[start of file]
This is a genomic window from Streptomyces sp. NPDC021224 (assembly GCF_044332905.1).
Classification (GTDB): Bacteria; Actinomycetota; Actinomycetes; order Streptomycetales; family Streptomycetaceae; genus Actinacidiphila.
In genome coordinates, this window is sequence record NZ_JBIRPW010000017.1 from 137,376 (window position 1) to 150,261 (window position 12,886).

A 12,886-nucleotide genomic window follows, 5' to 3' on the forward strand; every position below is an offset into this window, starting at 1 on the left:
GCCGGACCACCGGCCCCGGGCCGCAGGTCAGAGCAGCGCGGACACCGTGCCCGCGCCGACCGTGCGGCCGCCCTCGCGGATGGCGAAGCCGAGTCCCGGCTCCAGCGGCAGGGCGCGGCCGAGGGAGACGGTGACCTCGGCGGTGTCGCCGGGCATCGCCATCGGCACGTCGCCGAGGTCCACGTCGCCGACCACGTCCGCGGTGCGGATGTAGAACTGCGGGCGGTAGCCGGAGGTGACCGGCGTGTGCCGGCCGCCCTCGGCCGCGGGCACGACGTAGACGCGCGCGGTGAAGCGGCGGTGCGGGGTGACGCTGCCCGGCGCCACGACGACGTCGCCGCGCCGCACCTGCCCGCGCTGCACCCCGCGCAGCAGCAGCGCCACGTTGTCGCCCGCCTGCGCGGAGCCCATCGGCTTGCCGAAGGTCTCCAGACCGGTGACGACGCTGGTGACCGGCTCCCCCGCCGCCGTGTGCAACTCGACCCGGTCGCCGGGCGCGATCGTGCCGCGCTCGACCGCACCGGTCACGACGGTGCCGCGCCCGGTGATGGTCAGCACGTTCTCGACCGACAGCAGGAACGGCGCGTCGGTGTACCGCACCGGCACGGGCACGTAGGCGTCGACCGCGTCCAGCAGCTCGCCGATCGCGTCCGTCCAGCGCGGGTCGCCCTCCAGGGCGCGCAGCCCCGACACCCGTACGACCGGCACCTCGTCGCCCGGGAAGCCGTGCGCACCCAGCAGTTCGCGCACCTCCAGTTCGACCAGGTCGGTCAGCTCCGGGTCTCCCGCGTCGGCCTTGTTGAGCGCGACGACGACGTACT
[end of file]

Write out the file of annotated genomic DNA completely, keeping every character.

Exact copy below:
This is a genomic window from Streptomyces sp. NPDC021224 (assembly GCF_044332905.1).
Classification (GTDB): Bacteria; Actinomycetota; Actinomycetes; order Streptomycetales; family Streptomycetaceae; genus Actinacidiphila.
In genome coordinates, this window is sequence record NZ_JBIRPW010000017.1 from 137,376 (window position 1) to 150,261 (window position 12,886).

A 12,886-nucleotide genomic window follows, 5' to 3' on the forward strand; every position below is an offset into this window, starting at 1 on the left:
GCCGGACCACCGGCCCCGGGCCGCAGGTCAGAGCAGCGCGGACACCGTGCCCGCGCCGACCGTGCGGCCGCCCTCGCGGATGGCGAAGCCGAGTCCCGGCTCCAGCGGCAGGGCGCGGCCGAGGGAGACGGTGACCTCGGCGGTGTCGCCGGGCATCGCCATCGGCACGTCGCCGAGGTCCACGTCGCCGACCACGTCCGCGGTGCGGATGTAGAACTGCGGGCGGTAGCCGGAGGTGACCGGCGTGTGCCGGCCGCCCTCGGCCGCGGGCACGACGTAGACGCGCGCGGTGAAGCGGCGGTGCGGGGTGACGCTGCCCGGCGCCACGACGACGTCGCCGCGCCGCACCTGCCCGCGCTGCACCCCGCGCAGCAGCAGCGCCACGTTGTCGCCCGCCTGCGCGGAGCCCATCGGCTTGCCGAAGGTCTCCAGACCGGTGACGACGCTGGTGACCGGCTCCCCCGCCGCCGTGTGCAACTCGACCCGGTCGCCGGGCGCGATCGTGCCGCGCTCGACCGCACCGGTCACGACGGTGCCGCGCCCGGTGATGGTCAGCACGTTCTCGACCGACAGCAGGAACGGCGCGTCGGTGTACCGCACCGGCACGGGCACGTAGGCGTCGACCGCGTCCAGCAGCTCGCCGATCGCGTCCGTCCAGCGCGGGTCGCCCTCCAGGGCGCGCAGCCCCGACACCCGTACGACCGGCACCTCGTCGCCCGGGAAGCCGTGCGCACCCAGCAGTTCGCGCACCTCCAGTTCGACCAGGTCGGTCAGCTCCGGGTCTCCCGCGTCGGCCTTGTTGAGCGCGACGACGACGTACT